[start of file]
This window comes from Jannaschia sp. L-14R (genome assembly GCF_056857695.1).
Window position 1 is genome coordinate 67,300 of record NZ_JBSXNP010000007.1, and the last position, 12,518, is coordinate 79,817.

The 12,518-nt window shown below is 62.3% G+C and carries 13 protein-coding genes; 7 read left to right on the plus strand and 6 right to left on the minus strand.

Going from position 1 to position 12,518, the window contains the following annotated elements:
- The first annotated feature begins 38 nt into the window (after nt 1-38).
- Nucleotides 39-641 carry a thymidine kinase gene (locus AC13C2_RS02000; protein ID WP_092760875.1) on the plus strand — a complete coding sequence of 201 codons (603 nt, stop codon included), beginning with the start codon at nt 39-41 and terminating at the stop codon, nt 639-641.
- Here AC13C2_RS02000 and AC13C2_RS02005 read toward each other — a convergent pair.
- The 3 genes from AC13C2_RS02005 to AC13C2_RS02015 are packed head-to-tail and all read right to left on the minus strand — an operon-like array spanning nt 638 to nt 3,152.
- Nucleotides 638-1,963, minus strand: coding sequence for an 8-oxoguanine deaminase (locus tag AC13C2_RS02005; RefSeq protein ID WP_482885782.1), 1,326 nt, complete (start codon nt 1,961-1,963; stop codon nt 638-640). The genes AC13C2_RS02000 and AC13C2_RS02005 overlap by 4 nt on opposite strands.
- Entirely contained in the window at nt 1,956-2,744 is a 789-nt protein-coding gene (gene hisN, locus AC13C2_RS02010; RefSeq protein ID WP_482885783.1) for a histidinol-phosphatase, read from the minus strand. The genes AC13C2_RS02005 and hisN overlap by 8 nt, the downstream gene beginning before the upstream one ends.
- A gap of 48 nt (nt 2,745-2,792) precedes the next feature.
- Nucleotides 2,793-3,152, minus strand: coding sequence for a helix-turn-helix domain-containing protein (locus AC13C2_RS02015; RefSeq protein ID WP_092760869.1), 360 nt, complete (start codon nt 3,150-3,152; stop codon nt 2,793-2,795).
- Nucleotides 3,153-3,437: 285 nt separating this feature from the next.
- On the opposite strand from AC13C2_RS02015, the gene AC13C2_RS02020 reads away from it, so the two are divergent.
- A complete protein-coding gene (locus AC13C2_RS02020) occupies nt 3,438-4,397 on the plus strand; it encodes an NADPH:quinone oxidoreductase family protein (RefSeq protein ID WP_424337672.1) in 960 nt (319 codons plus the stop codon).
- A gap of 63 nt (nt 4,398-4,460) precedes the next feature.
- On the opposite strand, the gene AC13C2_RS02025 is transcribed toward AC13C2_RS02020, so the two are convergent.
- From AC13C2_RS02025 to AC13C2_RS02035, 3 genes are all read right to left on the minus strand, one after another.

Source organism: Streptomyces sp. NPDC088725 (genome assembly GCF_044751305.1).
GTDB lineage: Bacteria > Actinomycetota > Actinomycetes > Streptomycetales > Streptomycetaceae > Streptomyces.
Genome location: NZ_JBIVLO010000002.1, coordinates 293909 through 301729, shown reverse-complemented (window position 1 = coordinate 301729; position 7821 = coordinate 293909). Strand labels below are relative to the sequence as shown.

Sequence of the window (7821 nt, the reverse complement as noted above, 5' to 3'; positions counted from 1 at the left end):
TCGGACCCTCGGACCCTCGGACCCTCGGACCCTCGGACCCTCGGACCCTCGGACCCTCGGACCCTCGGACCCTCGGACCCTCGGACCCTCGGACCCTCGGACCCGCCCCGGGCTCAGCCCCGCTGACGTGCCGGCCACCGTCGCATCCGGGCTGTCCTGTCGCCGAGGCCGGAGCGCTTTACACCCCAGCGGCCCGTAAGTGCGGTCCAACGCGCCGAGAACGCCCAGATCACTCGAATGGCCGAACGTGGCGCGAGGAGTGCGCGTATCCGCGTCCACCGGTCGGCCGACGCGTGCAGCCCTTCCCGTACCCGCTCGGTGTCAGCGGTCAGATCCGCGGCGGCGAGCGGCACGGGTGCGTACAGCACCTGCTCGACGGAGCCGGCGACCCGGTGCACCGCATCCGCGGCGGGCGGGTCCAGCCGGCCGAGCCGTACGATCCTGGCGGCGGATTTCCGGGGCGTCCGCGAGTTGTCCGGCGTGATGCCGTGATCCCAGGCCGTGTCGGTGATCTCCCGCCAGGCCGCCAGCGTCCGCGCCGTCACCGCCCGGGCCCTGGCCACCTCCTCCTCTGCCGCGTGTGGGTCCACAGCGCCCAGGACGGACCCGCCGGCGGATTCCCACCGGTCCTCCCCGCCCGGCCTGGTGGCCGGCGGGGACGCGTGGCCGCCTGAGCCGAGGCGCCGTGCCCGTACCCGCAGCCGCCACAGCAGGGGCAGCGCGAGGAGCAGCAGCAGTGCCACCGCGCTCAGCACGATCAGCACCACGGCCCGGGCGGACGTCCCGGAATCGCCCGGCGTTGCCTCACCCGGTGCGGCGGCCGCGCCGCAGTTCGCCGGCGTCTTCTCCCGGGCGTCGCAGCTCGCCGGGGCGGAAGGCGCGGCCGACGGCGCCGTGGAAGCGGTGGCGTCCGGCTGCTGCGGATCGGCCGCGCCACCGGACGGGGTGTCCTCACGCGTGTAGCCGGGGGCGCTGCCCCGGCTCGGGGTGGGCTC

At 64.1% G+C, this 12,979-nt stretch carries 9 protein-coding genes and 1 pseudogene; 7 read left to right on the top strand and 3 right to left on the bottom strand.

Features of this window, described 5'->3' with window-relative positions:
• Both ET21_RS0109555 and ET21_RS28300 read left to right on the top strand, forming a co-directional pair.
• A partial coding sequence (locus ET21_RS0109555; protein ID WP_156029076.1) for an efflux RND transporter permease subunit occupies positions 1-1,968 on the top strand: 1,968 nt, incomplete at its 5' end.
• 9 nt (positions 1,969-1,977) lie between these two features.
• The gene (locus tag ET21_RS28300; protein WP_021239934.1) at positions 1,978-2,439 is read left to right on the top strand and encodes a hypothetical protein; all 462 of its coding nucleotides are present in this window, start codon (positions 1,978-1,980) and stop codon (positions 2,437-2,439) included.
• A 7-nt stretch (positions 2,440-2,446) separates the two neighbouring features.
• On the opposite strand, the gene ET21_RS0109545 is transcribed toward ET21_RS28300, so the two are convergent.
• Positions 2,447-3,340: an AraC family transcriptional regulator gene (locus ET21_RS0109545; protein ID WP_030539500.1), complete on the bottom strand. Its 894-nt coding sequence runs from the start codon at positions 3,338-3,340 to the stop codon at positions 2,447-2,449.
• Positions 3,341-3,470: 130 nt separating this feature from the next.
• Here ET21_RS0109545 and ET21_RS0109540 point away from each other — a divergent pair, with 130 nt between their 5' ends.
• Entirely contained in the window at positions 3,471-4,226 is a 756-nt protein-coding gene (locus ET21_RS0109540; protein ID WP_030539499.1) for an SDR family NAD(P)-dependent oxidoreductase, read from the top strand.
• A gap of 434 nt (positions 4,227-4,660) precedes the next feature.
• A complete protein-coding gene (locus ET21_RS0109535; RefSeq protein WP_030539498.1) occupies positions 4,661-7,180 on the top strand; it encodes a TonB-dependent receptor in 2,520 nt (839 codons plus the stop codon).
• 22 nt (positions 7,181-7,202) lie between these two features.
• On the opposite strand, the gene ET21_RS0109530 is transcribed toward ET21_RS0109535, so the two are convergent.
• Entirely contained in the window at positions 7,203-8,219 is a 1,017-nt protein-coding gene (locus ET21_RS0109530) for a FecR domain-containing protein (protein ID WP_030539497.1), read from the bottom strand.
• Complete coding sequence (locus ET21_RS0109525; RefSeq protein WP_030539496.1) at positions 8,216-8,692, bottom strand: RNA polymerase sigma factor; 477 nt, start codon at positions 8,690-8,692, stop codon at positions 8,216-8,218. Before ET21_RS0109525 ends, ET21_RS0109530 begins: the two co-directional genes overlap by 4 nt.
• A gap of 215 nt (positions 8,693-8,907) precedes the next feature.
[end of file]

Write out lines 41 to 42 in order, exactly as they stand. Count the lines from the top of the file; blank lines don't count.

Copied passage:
• Complete coding sequence (locus ET21_RS0109525; RefSeq protein WP_030539496.1) at positions 8,216-8,692, bottom strand: RNA polymerase sigma factor; 477 nt, start codon at positions 8,690-8,692, stop codon at positions 8,216-8,218. Before ET21_RS0109525 ends, ET21_RS0109530 begins: the two co-directional genes overlap by 4 nt.
• A gap of 215 nt (positions 8,693-8,907) precedes the next feature.